Barry Sless is enjoying a few hours off.  Whether it’s as a guitarist with David Nelson Band, Moonalice, Phil Lesh and Friends, or Green Leaf Rustlers, Sless remains one of the more in-demand musicians in the Marin County, California scene.  On this afternoon, though, he’s just getting back on dry land after a day of boating in Hawaii during a Nelson tour stop.  He’s eager to talk about From Within Marin, the new live album from Green Leaf Rustlers, recorded over several 2018 shows by the famed Grateful Dead taper, Betty Cantor-Jackson.  The Rustlers, fronted by Black Crowes singer Chris Robinson, came together rather informally a few years back after Robinson gathered together Sless, drummer John Molo, guitarist Greg Loiacono, and bassist Pete Sears for a night of jamming during one of the frontman’s 2017 Hootenanny Heroes appearances at Terrapin Crossroads.  While their Rustlers performances have been sporadic in nature, they’ve been memorable, including a series of shows in the days following the death of Chris Robinson Brotherhood guitarist Neal Casal.  Sless spoke to us about those emotional moments, as well as detailing the mission of the Rustlers and its repertoire, and perpetuating the ‘sound of Marin.’

The From Within Marin cover art seems to suggest this is music made by cowboys on the moon.

Cool.  I like that.  I’d say that would be a pretty good description of what we want it to be; the country thing and the cosmic thing.  The visual element relates to the auditory elements.

The album title is a literal allusion to where the record was recorded but it can be interpreted as suggestive of a ‘Marin sound.’  Do you think there is a ‘Marin sound?’

There is a spirit of improvisation alive and well within Marin.  If there was anything you would call a Marin sound I would say it probably includes taking songs and stretching them out, jamming on them a bit.  That’s definitely kind of where I live musically and physically.  I have a lot of other influences, as well.  But, a large part of my style is influenced by that improvisational style of music.

Are the improvisations inspired from an expectation the audience has based on your work in other bands, the setting, or just a general sense of freedom the music itself inspires?

A little bit of all of that.  Our audience would rather hear us go out on a limb, take chances, maybe even fumble a bit here and there- not have everything be exactly right- than if we played something perfectly tight, rehearsed note-for-note every time.  I think they want that spirit of adventure in the music.

Is that also what you look for when you play?

Absolutely.  It’s all about the adventure.

How is your playing in Green Leaf Rustlers different from when you play in other groups?

For me, how it’s different is with the Rustlers I get a lot more opportunity to play pedal steel than in most of the other bands that I’m in.  I play about 90% pedal steel in the Rustlers, and in most of the other bands it’s 90% and upwards of guitar.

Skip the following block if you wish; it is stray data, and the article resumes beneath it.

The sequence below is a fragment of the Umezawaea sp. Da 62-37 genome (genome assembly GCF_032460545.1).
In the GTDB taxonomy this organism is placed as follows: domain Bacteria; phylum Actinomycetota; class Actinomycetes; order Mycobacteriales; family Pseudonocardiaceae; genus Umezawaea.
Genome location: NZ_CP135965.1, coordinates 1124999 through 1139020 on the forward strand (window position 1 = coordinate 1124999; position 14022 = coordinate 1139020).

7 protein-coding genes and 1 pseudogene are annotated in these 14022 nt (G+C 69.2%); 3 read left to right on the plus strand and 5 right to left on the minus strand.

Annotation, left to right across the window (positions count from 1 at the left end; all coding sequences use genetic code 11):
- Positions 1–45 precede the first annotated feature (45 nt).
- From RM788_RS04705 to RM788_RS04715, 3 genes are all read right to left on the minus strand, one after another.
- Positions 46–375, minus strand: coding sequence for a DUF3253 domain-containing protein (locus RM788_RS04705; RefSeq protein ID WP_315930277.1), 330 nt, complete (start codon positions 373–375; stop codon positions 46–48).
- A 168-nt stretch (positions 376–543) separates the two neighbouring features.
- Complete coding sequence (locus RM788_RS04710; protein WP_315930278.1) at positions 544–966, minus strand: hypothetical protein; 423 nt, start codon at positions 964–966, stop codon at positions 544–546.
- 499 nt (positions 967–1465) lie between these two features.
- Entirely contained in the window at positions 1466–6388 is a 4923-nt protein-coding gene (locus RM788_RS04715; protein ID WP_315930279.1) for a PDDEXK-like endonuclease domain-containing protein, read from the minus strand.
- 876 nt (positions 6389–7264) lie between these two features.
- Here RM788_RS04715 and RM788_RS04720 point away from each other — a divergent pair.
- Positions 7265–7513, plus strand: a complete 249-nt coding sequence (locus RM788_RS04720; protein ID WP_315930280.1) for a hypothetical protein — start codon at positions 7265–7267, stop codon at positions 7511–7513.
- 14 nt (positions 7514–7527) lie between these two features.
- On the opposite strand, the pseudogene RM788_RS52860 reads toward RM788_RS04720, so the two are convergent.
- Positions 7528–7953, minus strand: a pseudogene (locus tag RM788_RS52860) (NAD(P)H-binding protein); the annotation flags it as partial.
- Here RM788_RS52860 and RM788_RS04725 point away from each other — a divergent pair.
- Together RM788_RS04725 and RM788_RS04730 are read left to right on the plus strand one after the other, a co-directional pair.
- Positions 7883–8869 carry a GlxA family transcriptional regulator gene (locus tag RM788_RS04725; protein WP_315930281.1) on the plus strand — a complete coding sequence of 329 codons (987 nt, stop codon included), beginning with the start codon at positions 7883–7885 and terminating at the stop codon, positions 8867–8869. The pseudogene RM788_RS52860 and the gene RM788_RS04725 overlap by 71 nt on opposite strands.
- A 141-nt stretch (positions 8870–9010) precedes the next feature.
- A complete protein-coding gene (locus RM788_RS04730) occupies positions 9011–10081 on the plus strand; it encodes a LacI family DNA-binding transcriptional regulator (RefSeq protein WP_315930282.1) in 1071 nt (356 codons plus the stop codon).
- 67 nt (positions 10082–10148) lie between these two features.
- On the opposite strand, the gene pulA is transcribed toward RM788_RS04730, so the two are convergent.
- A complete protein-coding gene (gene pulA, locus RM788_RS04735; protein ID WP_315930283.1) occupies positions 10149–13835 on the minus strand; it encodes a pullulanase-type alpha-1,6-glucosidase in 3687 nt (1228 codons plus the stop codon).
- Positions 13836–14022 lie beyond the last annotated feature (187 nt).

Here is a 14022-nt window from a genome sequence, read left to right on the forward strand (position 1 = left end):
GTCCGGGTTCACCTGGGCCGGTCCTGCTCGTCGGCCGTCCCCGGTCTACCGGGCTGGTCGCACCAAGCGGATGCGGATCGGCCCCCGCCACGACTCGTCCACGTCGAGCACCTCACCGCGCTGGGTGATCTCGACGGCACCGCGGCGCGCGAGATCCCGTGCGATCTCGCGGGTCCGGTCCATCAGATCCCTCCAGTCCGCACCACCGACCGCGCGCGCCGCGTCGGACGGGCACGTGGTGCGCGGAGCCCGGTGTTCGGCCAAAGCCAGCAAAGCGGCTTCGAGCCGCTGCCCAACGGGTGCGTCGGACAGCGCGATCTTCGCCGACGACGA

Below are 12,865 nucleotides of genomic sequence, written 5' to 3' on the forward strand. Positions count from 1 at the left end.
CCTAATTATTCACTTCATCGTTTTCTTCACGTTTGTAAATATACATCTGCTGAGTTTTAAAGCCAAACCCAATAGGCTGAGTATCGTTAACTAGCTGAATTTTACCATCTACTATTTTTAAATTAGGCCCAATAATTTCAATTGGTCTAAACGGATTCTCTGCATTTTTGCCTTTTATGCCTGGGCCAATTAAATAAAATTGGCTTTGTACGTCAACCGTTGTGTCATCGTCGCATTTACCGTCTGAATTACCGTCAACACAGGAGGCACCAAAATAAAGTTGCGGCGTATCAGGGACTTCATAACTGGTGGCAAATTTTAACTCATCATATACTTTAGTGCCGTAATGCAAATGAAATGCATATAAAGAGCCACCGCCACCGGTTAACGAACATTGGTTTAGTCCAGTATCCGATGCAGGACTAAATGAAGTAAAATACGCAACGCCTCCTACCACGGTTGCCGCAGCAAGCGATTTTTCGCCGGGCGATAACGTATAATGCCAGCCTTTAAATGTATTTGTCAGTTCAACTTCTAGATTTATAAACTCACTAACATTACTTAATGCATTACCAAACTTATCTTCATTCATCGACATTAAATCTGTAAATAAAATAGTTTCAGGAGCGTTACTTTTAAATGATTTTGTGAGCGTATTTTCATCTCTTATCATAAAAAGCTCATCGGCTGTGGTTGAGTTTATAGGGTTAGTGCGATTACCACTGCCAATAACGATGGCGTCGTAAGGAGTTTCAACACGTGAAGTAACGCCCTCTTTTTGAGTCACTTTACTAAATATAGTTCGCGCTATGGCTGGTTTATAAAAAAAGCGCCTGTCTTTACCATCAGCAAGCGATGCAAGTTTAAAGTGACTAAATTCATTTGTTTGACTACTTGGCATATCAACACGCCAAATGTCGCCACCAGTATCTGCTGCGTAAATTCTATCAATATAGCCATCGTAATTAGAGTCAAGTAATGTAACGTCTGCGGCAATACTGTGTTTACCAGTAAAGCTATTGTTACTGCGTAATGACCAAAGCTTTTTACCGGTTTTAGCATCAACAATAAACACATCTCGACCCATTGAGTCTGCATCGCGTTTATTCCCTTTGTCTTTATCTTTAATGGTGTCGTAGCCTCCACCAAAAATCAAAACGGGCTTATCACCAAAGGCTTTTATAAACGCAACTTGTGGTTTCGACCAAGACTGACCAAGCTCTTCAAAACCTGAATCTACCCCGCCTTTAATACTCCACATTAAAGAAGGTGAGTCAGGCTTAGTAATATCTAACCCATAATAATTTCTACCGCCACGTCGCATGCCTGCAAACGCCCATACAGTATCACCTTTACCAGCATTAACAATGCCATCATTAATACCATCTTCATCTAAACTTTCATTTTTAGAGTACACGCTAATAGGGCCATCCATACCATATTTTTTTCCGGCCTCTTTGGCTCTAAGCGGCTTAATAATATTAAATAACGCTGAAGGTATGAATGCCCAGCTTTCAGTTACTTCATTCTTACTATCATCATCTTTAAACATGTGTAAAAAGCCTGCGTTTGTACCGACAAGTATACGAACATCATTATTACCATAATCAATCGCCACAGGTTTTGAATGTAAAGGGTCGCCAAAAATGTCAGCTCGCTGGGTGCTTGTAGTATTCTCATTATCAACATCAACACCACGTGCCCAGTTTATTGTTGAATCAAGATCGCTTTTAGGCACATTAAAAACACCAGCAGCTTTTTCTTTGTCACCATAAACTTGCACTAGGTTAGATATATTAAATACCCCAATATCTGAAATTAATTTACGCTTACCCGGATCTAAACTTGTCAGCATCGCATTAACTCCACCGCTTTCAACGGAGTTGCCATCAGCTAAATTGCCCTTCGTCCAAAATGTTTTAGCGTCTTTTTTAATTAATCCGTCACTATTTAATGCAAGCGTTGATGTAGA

And similar?

The spirit of improvisation.  It allows us to take songs- whose original versions are probably three to four minutes- and stretch them.  Sometimes that just means we keep going, building a solo until the soloist is done.  Other times it’s breaking away from the form of the song; seeing wherever it goes; wherever the muse takes us.  Not having a contrived idea of where the music is going to go.  Letting it be different every time, and being loose enough, free enough to roll with that.

Was there a particular vision for what the Rustlers would be from the outset?

Chris wanted to do something local.  He’d moved to Marin County a couple of years before that.  The vision for it was his.  Once we get our hands on it, it becomes whatever the collective- the five of us- make it.  Chris gives us plenty of freedom to be ourselves.  Really, that’s what it’s all about.  He has a really wide, eclectic taste in music.  I would consider him a musicologist.  He’s definitely into that 1970s country rock thing: Gram Parsons; the Flying Burrito Brothers; The Byrds; Doug Sahm; Waylon Jennings.

Are all the song choices for the repertoire coming from Chris?

Most of it is coming from him.  I’ll suggest something once in a while.  Greg will bring some songs.  I think Greg has one- “Groove Me”- that he sings on the record.

How does the band determine the arrangements of the songs?  A lot of them are reworked from their standard versions.

Mostly it’s a Chris thing; how he wants to sing it; the groove he wants behind it.  Chris illustrates the kind of feel he wants to do and the band follows suit.  After he tells us the feel, the rest is up to us where we go with it.  He’s wide open and free about that.  He gives us a lot of freedom to interpret songs the way we want to.

I think of three examples on the record- Johnny Cash’s “Folsom Prison Blues,” the Rolling Stones’ “No Expectations,” and Bob Dylan’s “Positively 4th Street”- as being samples of contrast, both from the originals and from each other.  That comes from Chris?

That was certainly the case with “Folsom Prison Blues.”  It was his idea to open it up and stretch it out like that.

What about “No Expectations,” which stays fairly close to the Stones’ version?

That was the first time we ever played the song.  We probably went over it in soundcheck that day and played it that night.

And Dylan is always tough to do well, without parody or straying too far.

I thought he did a great vocal performance on “Positively 4th Street.”  It has such a passionate, soulful approach.  He completely makes it his own.

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